The long-term red dirt review
Having reviewed the original baby blue Farley and now it’s cousin, the 9.8, I’d like to make the following suggestion. Let’s change the name. Farley, I get it, ok, sure. But, the direction Trek is moving this bike frame is anything but fat, slow, or a jiggly belly bouncing on a coffee table. It rolls, it’s sleek, it’s rigid, and, outside of the 3.8″ tires, it’s hardly recognizable as fat.
This is the first of two reviews. This story captures the heart and soul of riding the 9.8 on single-track dirt. The follow-up review will focus exclusively on the 9.8’s winter groomed single-track performance. Our objective is to uncover the year-round ability of the 9.8. The test Farley was a 19.5″, it’s rider is 6’0″ and 195 pounds.
The early impressions.
Taking the frame, fork, and wheel set out of the box I realized quickly the high amount of engineering firepower that went into the creation of this bike. Parts easily fell in line with their mating part. It was like a puzzle, but a puzzle that felt like placing pieces of museum quality carbon together. At no point did something not quite fit together. It was seamless, gorgeous, and glorious. “Wow” was a frequent word of choice as the bike began to take shape.
Another positive takeaway in the early minutes with the 9.8 was when I picked up the fork and steerer tube. When I picked up the original Farley’s fork my jaw dropped with how heavy it was. That memory was still firmly in my mind when I grabbed the 9.8 fork and I was gladly surprised to have a feather-weight in my hand. Well done Trek, great enhancement.
Trek doesn’t clearly tip their hand about, who this bike is made for, but from my assessment the Farley 9.8 is a contender for the person who wants to buy one bike, and ride it year round. For a person who wants the lightest possible year round bike, and a person who is excited about being able to change wheels sets based on the trail conditions. Believe it or not, in Minnesota, I’d consider this a great asset. In the winter I change tires weekly if not daily based on the snow conditions. Having the ability to add wheel sets to that mix provides added appeal. Having the added bonus of being able to go from 29+ to 27-Fat to 26-Fat is a real charmer if you are buying one bike, for all 12 months. (keep in mind, you might want multiple wheel sets)
The Farley 9.8 is a carbon masterpiece. Seriously, if there was a museum for fat-bikes, this bike would be the star attraction along that hall. It’s a “spare-no-expense” equipping of Trek’s OCLV mountain carbon frame with the first-class components to build up a spec list that is hard to match. Every component choice (outside of the stem) looks to be selected to shave weight and increase the visual design/aesthetics.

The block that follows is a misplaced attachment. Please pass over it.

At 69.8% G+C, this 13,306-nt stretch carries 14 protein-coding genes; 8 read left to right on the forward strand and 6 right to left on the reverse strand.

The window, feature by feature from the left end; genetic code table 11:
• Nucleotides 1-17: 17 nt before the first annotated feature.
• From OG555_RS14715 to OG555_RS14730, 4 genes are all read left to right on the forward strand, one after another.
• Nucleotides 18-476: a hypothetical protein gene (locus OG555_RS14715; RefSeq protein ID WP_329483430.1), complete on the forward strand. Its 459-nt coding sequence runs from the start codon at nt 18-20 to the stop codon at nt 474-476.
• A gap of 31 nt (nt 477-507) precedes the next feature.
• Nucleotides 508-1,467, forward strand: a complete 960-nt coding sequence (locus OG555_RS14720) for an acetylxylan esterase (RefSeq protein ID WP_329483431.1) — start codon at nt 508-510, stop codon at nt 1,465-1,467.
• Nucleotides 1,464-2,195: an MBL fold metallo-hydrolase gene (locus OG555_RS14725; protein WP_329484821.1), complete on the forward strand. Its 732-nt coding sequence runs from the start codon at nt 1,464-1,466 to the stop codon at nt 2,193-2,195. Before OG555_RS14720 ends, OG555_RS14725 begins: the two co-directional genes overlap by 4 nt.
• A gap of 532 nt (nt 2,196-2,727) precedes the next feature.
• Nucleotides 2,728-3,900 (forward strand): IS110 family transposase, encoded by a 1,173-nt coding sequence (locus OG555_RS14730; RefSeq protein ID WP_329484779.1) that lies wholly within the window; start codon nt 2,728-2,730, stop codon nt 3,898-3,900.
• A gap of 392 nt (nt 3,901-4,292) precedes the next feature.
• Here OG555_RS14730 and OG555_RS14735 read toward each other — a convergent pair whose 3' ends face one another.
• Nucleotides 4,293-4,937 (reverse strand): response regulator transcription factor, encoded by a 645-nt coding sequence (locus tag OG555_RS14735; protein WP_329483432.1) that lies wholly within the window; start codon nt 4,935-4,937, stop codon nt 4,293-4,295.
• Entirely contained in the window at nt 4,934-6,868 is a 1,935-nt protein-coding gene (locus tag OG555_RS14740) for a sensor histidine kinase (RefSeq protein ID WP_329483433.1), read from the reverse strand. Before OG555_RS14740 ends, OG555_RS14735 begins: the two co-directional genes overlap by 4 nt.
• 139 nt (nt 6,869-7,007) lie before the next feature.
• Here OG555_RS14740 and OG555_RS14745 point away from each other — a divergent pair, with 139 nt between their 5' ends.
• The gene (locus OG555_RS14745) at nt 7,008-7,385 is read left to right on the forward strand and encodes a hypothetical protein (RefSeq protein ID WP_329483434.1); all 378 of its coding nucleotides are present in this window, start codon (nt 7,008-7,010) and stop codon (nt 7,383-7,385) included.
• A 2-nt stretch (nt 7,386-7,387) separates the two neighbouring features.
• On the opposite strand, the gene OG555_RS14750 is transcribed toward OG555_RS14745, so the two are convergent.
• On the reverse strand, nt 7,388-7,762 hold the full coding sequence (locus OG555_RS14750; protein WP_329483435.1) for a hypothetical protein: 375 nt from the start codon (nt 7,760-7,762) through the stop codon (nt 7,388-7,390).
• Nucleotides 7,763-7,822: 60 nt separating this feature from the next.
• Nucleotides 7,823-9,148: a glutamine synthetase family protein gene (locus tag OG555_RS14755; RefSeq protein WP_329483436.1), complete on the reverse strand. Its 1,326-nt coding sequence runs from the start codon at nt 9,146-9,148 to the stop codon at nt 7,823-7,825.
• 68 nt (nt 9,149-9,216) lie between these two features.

Components that stand out are the RaceFace Next SL carbon cranks and the 27.5″ tubeless ready Wampa carbon fat rims. Having switched to carbon rims on my personal fat-bike last year, it’s a major evolution forward from a “crawler” fat bike to a “rock and roll” fast bike. In short, this bike is one stunning plate of eye candy. It looks good, but how does it ride?
THE DIRT RIDE EXPERIENCE:
It was immediate recognizing the 9.8’s ability to roll uphill. It wasn’t 100% better than any other bike I’ve ever pedaled prior but it was noticeably improved. On average when going up a slope of 5% I’d estimate the 9.8 could roll farther uphill than any other fat-bike I’ve tested to date. As far as uphill climbing traction, it’s a fat-bike, it did awesome. And, with a fully rigid chassis, zero loss in effort was as always appreciated on the longer climbs.
I love a fat-bike on a downhill. I’m not talking about a downhill course riddled with cliffs, boulders, and drops. That would kill me. I’m talking about a good gravity based downhill flow trail. Solid and loose dirt, roots, rocks, a porcupine every once in a while. I never once thought about this bike on the downhill, meaning, I was instantly engaged with it. It made sense, it worked, I don’t think I have to over explain this, you’ll like it.
I sold my full-suspension 29er because my fat bike of choice out cornered it. On a popular smart phone app my 29er was generally a few seconds faster in terms of start/finish time to my fat-bike, but the 29er couldn’t hold a candle to the amount of cornering fun the fat-bike provided. When I saddled up the Farly 9.8 I was immediately anticipating that same level of cornering ability.
It wasn’t the same.
I had to talk to quite a few people about this. Some folks told me this is how a new fat bike handles, it’s more mountain bikie (Bikie is a term I guess and I just bought a new fat bike last year, it doesn’t handle like this.) I remember the early days of fat-biking when releasing some grip on the handlebars the wheel/tires would auto-steer me around the corner. Truthfully, I never minded that. So, perhaps this is my problem.
To state it candidly, in my opinion and YMMV the 27.5 Farley 9.8 did not possess the cornering ability of other fat-bikes I’d list as “the fat-bike godfathers of corning.”